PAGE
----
You might also want to check out this fascinating TED.com talk by Annie Murphy Paul. It’s a synopsis of the latest discoveries in the exciting field of fetal origins.
The Benefits of Prenatal Reading
Your baby will become familiar with your unique voice.
- Research shows that babies recognize the voice of their mother at birth and can distinguish their mother’s voice from that of a stranger.
- See: Effects of Experience on Fetal Voice Recognition.
- Babies learn first and second languages by hearing them from the womb.
- When they’re born, their cries contain the sound “fingerprint” of their native language—they actually cry with an accent!
- Newborns can distinguish between their native language(s) and languages that are unfamiliar.
- See Newborns’ Cry Melody Is Shaped by Their Native Language, and also: The Roots of Bilingualism in Newborns.
A familiar rhythmic story will soothe your newborn.
- Newborn babies show a clear preference for the rhythm and melody of a song or poem that they heard regularly from the womb.
- Babies actually remember a rhythmic poem or story that they heard during the last trimester for up to four weeks after birth, and they’re measurably calmed by that familiar story.
- There’s lots of research in this area. See: Prenatal Maternal Speech Influences Newborns’ Perception of Speech Sounds, and A Melodic Contour Repeatedly Experienced by Human Near-Term Fetuses Elicits a Profound Cardiac Reaction One Month after Birth, and Aspects of Fetal Learning and Memory.
When you take time to relax and read, your baby relaxes, too.
- When an expectant mother’s heartbeat and breathing slow down, her baby responds physiologically, endocrinologically, and neurologically.
- These responses have a positive effect on the baby’s growth and development.
- See: Fetal Responses to Induced Maternal Relaxation During Pregnancy.
Bonding with your baby prenatally benefits his future health and emotional well-being.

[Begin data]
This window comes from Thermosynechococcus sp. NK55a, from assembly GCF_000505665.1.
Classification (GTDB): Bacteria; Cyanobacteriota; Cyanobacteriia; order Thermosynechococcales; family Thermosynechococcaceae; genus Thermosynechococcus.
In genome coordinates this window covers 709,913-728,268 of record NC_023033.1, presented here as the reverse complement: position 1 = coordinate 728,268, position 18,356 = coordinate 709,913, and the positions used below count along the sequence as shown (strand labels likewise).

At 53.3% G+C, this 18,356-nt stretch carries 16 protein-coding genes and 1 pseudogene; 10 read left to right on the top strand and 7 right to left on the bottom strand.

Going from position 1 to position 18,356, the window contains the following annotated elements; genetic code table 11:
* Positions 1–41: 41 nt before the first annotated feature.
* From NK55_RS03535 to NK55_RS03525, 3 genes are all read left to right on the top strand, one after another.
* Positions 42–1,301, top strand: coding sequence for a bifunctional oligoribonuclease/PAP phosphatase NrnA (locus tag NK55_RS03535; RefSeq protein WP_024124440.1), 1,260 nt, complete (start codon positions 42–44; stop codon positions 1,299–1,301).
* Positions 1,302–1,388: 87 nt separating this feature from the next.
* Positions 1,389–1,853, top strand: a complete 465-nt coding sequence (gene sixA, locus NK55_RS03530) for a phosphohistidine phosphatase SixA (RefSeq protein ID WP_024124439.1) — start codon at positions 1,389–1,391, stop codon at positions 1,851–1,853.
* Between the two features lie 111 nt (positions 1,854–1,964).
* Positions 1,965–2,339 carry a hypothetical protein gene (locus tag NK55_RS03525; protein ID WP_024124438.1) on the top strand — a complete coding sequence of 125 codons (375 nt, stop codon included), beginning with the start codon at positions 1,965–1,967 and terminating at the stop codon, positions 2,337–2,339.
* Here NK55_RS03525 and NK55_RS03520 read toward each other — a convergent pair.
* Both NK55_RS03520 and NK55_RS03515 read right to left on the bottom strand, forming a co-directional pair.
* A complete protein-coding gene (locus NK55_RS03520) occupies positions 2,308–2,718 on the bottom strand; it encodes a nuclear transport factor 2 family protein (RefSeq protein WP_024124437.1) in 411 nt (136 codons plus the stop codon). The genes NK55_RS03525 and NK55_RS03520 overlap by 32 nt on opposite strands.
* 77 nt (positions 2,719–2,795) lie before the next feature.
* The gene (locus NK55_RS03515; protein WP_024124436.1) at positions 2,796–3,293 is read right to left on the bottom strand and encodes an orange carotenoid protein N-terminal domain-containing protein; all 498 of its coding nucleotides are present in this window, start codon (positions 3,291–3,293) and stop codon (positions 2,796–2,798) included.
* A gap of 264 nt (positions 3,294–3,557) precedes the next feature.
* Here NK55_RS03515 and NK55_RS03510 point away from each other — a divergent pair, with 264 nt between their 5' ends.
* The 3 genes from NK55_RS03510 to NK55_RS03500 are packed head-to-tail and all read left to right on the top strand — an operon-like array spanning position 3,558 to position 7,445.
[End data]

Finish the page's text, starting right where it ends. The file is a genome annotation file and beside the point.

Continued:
- When a pregnant woman feels love for her expected child in the womb, she releases endorphins (“feel good” hormones), which trigger the same hormone release in the baby.
- The baby becomes accustomed to these hormones and mimics the mother’s positive physiological response.
- The result is a baby who has unhindered physical, cognitive, and neurological growth, and who is born with a general sense of safety and well-being.
- See: Prenatal Bases of Development of Speech and Language and Prenatal Stimulation.
The more words your baby hears, the better adjusted and more successful she will be in life.
- There is a direct correlation between the amount that parents talk to babies and their academic and social success.
- The more words a baby hears in the early years, the more advanced her language and literacy development will be in the future.
- See: Meaningful Differences in the Everyday Experience of Young American Children.
- Establishing a routine around reading creates a sacred, centered, regular time devoted to you and your child.
- This helps expectant parents and siblings develop a relationship with the baby before birth, easing the transition into parenthood and siblinghood.
- It’s also an opportunity for others (grandparents, aunts and uncles, friends) to get involved in the prenatal bonding process.
- In the bigger picture, family reading helps establish a culture in which literacy and language are a priority.
- See, again: Prenatal Bases of Development of Speech and Language and Prenatal Stimulation.
The Research Confirms: It’s Never Too Early!
Pretty convincing, isn’t it? Now that you’ve seen all the research that supports in utero reading, it seems the real question is, why wouldn’t an expectant family read to their baby before birth? It’s so clearly the right thing to do!